Vetiver is a material so complex it can be considered a perfume in itself. There is a rich profusion of vetiver fragrances to honour this material since, perhaps, the debut of Vétiver by Carven (1957) and Guerlain (1959). But when asked for some of the modern classics of vetiver, Encre Noire (Lalique, 2006) immediately comes to mind. Its dusky monolith of woods and musk — at one time rugged, at others suave — has much to behold.
Perfumer Nathalie Lorson created it with the intention of breaking away from the more classical use of vetiver in citrus colognes. Instead, she wanted to draw attention solely to its woods. But in any good fragrance, there must be a contrast that keeps the main theme lively, and unless it is something as striking as woods and citrus, it is going to be challenging. Despite that, the polished inky woods of Encre Noire is proof of her skills and creativity.
What comes out of the black square flacon is, first, a glinting note of cypress. Its combination fresh pines and woods is the prefect prelude to vetiver. It is an introduction that not only provides a bright contrast, but also remains true to the woody focus.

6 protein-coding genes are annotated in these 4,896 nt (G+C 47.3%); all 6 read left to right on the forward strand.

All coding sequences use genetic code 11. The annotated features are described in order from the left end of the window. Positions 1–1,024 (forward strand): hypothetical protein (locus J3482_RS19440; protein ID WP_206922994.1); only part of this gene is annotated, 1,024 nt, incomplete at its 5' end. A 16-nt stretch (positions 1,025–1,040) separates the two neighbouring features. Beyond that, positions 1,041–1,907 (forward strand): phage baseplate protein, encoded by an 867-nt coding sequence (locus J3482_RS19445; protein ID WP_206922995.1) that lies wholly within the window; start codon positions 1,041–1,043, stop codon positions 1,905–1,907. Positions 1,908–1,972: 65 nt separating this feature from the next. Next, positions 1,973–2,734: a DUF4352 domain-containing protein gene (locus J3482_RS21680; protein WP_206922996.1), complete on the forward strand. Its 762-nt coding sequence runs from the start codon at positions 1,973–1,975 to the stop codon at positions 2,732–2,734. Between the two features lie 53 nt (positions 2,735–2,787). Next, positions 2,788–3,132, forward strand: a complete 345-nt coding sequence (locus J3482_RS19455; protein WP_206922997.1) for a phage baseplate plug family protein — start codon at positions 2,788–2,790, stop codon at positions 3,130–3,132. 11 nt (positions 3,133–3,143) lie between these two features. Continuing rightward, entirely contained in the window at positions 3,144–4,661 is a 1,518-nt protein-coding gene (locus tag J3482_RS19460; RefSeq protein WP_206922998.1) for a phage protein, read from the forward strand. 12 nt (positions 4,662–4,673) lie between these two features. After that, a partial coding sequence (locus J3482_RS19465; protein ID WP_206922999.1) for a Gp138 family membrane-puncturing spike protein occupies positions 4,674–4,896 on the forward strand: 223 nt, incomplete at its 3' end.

A rich combination of vetiver and musk soon takes over. It recalls wood shavings and damp earth. The vetiver, moreover, has a rugged, guttural layer, which lends a dusky element to the composition, but which can also feel rough. However, when paired with the velvety musk, it acquires a polished character. This appeal of both rough-hewn woods and smooth musk is what keeps me coming back to explore the paradoxical duality of Encre Noire.
The clear-cut framework of rich vetiver and tempering musk is memorable. Its dense, no-frill style is minimalism at its best. It is the perfect fragrance if you love the rugged yet noble quality of vetiver as it highlights both sides of the woody material. If Encre Noire were an ink, it would be an atramentum of vetiver.
Sources: rlalique.com, basenotes.net